Being an executor

Taking control of the estate

By law, you first must go to the Public Trustee’s office to check if there is a will, even if you know they do not have one.

You will be asked to swear an oath that you have checked.

Getting permission from the court

To be able to legally take control of an estate, you need to get permission from the Supreme Court.

This is known as a grant of representation.

The court can give one of the following:

  • probate - when a will exists
  • letters of administration - when no will exists
  • letters of administration with will annexed - when the named executor declines.

When there is a will: grant of probate

You will need a grant of probate when either:

  • you have been named as the executor in the will
  • or more than one executor has been named in the will.

How to apply

You can apply for a grant of probate by either:

  • applying yourself - for more information, read about wills and probate on the Supreme Court website.
  • or asking a lawyer to apply on your behalf.

When no will exists: letters of administration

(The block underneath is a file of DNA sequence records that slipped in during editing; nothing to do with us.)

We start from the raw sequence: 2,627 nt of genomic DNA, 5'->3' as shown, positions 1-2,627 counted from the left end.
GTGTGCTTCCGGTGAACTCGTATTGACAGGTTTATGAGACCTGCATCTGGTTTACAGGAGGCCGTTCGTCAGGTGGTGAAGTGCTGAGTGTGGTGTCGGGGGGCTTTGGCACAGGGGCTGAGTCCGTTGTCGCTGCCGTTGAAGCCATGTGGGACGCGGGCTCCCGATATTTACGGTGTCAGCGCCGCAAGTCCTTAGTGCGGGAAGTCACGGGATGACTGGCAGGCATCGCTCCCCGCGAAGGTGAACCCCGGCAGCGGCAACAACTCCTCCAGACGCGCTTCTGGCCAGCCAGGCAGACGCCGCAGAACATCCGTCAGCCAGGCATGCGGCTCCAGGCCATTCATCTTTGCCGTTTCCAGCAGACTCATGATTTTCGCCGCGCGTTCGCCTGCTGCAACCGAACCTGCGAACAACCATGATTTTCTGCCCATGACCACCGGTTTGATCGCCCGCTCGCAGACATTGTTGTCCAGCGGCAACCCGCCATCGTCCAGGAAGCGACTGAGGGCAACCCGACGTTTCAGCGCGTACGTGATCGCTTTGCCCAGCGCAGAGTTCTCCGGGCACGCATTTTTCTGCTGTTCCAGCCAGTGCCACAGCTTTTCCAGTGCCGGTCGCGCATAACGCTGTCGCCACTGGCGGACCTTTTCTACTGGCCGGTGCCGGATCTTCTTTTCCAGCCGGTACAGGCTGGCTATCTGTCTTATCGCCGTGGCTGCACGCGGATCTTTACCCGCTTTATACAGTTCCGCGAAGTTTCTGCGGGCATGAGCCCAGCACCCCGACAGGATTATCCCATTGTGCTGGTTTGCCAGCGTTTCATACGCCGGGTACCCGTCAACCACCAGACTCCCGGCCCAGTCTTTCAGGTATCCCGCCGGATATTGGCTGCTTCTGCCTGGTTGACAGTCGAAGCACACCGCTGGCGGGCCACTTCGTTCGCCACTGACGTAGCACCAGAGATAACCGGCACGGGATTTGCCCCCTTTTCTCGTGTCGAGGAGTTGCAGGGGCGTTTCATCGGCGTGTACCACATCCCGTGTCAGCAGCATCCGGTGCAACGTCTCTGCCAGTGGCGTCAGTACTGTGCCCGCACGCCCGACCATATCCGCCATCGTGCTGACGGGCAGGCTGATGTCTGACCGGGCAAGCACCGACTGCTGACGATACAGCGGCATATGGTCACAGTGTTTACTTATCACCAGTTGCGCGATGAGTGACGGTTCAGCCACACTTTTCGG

If there is no will and no executor appointed, you will need to apply to the Supreme Court for permission to be the administrator.

Under the law, the court can give permission to:

  • the husband or wife or de facto partner
  • one or more of the next of kin, including parents, children, or brothers and sisters
  • another person the court sees fit.

How to apply

You can apply for letters of administration by either:

  • applying yourself - for more information, read about wills and probate on the Supreme Court website.
  • or asking a lawyer to apply on your behalf.

Print all pages in this section


Last updated: 21 May 2015

Give feedback about this page.

Share this page:

URL copied!